October 30, 2006

3 Min Read
Cable OSS

The advanced IP services MSOs plan to deliver – whether it is IP telephony, tiered data, home networking, or subscription media – cannot scale without tools to efficiently install, provision, and manage network devices, as well as activate and support subscriber services. In short, operations support systems (OSS) software is the oil that keeps the broadband IP infrastructure and services engine running smoothly.

Installation and Account Creation

High-speed Internet access is now the dominant cable IP service offering. During the past five years, MSOs have made significant progress in improving cable modem installations and subscriber service activation. When done manually, the cable modem activation process requires a telephone call from the prospective customer to a cable company service center. However, MSOs are increasingly automating this progress through the use of Web-based tools that allow user self-registration. Additionally, many cable operators offer consumers self-installation options, so they can purchase and connect cable modems themselves.

IP Service Provisioning

During the service provisioning process, services are linked to the subscriber's account, and then instantiated in the network through device provisioning processes. Service provisioning can either be done manually by a MSO CSR or directly by the consumer through a Website. The latter is obviously preferable as it provides a customer self-service option, reducing costs and time to service activation.

For high-speed data access, service options that must be provisioned include the customer's Internet service provider (ISP), service class (defined by access speed or other attributes), email addresses, and personal Web space. A home networking offering adds enhanced data features, such as a managed firewall or virus protection and end-device authentication for a wireless network. Content service provisioning may include enabling access to targeted video, audio, or gaming services. Telephone service provisioning is significantly more complex. In addition to provisioning the underlying data service, telephone lines and numbers must be assigned, along with enhanced services, such as voice mail, caller ID, call forwarding, and more.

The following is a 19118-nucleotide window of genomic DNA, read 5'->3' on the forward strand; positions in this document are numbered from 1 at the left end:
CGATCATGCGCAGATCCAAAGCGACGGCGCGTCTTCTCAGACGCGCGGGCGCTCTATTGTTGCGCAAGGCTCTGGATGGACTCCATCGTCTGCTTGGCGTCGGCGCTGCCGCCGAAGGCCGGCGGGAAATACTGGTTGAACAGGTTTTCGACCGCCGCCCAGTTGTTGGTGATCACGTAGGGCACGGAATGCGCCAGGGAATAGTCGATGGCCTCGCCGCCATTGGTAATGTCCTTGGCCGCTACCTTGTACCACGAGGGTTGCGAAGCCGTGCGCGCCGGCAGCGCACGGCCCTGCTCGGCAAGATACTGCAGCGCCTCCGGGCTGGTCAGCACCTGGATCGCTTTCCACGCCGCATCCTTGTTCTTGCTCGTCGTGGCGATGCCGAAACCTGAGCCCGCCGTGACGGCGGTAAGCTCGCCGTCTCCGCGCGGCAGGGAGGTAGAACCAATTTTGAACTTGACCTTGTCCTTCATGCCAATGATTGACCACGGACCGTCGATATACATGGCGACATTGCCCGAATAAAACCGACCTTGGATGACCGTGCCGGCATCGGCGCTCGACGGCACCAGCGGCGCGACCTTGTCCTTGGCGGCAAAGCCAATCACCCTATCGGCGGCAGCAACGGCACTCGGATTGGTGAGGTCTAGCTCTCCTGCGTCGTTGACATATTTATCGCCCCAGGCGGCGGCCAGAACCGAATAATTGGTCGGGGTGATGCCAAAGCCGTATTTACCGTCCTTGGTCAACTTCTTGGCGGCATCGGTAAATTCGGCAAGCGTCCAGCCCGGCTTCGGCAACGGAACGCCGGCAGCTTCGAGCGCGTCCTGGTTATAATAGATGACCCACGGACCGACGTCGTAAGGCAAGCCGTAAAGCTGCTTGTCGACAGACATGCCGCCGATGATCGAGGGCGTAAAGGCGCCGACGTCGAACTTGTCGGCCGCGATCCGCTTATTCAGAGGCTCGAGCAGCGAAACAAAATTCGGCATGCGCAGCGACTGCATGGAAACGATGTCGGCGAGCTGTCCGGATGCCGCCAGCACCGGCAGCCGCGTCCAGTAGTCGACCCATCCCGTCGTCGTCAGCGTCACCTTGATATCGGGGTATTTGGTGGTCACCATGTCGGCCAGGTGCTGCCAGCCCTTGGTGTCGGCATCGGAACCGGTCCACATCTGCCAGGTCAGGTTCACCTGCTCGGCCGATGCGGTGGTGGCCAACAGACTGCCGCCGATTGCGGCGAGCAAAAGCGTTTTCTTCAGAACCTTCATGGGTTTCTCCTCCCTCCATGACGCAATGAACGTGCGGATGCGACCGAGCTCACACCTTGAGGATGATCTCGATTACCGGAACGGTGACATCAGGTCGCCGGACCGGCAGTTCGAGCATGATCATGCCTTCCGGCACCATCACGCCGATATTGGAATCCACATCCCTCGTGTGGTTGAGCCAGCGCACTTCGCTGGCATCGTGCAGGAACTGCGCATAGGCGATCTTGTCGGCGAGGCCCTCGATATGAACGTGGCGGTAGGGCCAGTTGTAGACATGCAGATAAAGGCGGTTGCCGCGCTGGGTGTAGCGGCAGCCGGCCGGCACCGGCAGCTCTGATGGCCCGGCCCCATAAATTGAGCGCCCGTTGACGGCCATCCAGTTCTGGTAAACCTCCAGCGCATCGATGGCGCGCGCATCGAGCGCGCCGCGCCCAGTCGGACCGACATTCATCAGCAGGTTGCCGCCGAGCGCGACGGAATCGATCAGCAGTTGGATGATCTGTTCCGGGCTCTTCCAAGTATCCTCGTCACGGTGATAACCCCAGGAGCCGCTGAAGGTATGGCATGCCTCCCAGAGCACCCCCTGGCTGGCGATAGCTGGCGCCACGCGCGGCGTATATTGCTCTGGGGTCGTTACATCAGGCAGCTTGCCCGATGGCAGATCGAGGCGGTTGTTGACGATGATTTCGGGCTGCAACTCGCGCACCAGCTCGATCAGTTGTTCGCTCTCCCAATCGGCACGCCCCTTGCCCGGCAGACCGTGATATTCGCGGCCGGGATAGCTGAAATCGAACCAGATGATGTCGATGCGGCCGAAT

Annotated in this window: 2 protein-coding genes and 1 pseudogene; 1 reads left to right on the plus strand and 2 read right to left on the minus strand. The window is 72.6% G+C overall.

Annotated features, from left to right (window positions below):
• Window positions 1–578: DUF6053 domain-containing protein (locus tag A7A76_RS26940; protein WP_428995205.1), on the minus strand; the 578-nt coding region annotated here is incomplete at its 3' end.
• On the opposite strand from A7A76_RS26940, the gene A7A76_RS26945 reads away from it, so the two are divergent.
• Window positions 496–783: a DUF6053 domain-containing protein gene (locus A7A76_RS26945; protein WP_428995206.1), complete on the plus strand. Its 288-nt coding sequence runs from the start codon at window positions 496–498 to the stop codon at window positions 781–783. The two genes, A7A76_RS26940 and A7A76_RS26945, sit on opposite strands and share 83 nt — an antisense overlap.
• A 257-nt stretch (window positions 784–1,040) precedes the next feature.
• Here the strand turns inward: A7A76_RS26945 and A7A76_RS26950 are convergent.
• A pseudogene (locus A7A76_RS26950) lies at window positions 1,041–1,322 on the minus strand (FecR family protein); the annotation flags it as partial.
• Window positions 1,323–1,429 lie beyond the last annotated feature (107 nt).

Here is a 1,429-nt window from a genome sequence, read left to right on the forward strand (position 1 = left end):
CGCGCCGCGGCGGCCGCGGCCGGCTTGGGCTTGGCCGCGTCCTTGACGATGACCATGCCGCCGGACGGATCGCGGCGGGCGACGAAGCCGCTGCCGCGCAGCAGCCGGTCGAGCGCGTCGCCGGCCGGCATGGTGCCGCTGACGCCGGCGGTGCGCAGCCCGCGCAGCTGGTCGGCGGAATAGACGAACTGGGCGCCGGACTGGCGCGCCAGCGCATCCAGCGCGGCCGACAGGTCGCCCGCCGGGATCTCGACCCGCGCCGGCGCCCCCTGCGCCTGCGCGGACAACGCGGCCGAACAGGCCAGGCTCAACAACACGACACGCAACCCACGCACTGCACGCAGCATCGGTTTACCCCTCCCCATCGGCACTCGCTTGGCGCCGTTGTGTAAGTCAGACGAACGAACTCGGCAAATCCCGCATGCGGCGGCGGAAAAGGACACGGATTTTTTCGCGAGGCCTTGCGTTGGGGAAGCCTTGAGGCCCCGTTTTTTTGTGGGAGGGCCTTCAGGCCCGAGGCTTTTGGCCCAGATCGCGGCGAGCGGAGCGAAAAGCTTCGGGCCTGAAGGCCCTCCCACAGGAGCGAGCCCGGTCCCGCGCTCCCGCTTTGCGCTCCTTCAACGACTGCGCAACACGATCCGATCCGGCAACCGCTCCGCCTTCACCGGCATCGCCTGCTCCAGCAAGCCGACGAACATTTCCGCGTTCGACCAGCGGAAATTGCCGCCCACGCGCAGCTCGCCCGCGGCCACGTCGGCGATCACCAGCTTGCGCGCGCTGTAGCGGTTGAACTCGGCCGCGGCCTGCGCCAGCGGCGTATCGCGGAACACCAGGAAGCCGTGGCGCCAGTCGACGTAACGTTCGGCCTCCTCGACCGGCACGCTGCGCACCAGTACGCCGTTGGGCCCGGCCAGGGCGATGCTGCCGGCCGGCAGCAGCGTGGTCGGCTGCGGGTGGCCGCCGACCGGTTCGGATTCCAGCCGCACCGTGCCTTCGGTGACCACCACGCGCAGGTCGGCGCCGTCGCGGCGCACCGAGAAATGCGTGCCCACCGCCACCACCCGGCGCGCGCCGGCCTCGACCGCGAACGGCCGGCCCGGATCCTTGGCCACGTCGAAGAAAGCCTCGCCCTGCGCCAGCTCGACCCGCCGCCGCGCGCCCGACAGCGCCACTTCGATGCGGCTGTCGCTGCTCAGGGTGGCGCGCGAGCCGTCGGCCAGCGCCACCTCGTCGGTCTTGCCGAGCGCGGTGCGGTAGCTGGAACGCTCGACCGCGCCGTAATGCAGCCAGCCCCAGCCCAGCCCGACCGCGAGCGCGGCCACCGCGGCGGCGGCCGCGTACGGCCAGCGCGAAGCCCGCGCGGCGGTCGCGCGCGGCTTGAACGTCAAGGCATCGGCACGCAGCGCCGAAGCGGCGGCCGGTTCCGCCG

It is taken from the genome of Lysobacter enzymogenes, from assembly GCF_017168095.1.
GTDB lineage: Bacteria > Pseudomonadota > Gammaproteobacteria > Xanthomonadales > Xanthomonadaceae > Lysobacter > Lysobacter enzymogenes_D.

To simplify operations, advanced service provisioning solutions allow the creation of workflows and business rules that can be integrated into standard service bundles for data, home networking, content, and voice applications.

IP Device Provisioning

Once services have been selected and assigned to the customer, devices on the network must be provisioned to deliver these services, typically via simple network management protocol (SNMP). For all cable IP services this includes configuring DNS, Dynamic Host Configuration Protocol (DHCP), Trivial File Transfer Protocol (TFTP), SYSLOG, and Time of Day (ToD) servers.

High-speed data services also require that Docsis cable modems (CMs), cable modem termination systems (CMTSs), routers, email servers, and Web servers be provisioned. If any Docsis 1.1-based services are involved, this means specifying service identifiers (SIDs), security, and service flow parameters, both at the CMTS and CM.

Home networking requires residential gateway configuration, while content services may affect the CMTS, routers, CM, and residential gateway. Telephony is an order of magnitude more complicated: All of the PacketCable VOIP elements must be provisioned as well as the core Docsis and IP devices.

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